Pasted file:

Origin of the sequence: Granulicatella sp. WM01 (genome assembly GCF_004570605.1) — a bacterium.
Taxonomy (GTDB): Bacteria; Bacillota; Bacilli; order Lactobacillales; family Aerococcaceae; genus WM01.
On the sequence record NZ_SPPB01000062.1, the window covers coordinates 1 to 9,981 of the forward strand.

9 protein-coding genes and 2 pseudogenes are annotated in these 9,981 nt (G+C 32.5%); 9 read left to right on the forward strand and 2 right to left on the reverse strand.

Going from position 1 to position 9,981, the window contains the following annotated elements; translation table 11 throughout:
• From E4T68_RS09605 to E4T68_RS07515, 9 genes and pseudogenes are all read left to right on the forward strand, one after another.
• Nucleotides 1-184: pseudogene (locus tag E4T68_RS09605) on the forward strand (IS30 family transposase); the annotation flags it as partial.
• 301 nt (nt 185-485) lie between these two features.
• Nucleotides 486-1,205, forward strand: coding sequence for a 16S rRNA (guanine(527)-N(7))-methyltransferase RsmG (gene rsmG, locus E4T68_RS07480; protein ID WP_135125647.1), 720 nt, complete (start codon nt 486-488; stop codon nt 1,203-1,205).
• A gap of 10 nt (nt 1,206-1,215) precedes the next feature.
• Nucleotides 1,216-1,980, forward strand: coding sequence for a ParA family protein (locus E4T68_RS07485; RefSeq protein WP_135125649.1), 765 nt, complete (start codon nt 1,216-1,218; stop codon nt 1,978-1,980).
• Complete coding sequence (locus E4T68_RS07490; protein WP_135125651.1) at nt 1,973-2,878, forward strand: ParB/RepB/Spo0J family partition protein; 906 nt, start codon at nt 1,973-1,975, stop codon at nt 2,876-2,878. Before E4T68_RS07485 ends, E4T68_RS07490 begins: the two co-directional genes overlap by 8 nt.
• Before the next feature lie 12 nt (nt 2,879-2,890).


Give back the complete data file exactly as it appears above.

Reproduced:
Origin of the sequence: Granulicatella sp. WM01 (genome assembly GCF_004570605.1) — a bacterium.
Taxonomy (GTDB): Bacteria; Bacillota; Bacilli; order Lactobacillales; family Aerococcaceae; genus WM01.
On the sequence record NZ_SPPB01000062.1, the window covers coordinates 1 to 9,981 of the forward strand.

9 protein-coding genes and 2 pseudogenes are annotated in these 9,981 nt (G+C 32.5%); 9 read left to right on the forward strand and 2 right to left on the reverse strand.

Going from position 1 to position 9,981, the window contains the following annotated elements; translation table 11 throughout:
• From E4T68_RS09605 to E4T68_RS07515, 9 genes and pseudogenes are all read left to right on the forward strand, one after another.
• Nucleotides 1-184: pseudogene (locus tag E4T68_RS09605) on the forward strand (IS30 family transposase); the annotation flags it as partial.
• 301 nt (nt 185-485) lie between these two features.
• Nucleotides 486-1,205, forward strand: coding sequence for a 16S rRNA (guanine(527)-N(7))-methyltransferase RsmG (gene rsmG, locus E4T68_RS07480; protein ID WP_135125647.1), 720 nt, complete (start codon nt 486-488; stop codon nt 1,203-1,205).
• A gap of 10 nt (nt 1,206-1,215) precedes the next feature.
• Nucleotides 1,216-1,980, forward strand: coding sequence for a ParA family protein (locus E4T68_RS07485; RefSeq protein WP_135125649.1), 765 nt, complete (start codon nt 1,216-1,218; stop codon nt 1,978-1,980).
• Complete coding sequence (locus E4T68_RS07490; protein WP_135125651.1) at nt 1,973-2,878, forward strand: ParB/RepB/Spo0J family partition protein; 906 nt, start codon at nt 1,973-1,975, stop codon at nt 2,876-2,878. Before E4T68_RS07485 ends, E4T68_RS07490 begins: the two co-directional genes overlap by 8 nt.
• Before the next feature lie 12 nt (nt 2,879-2,890).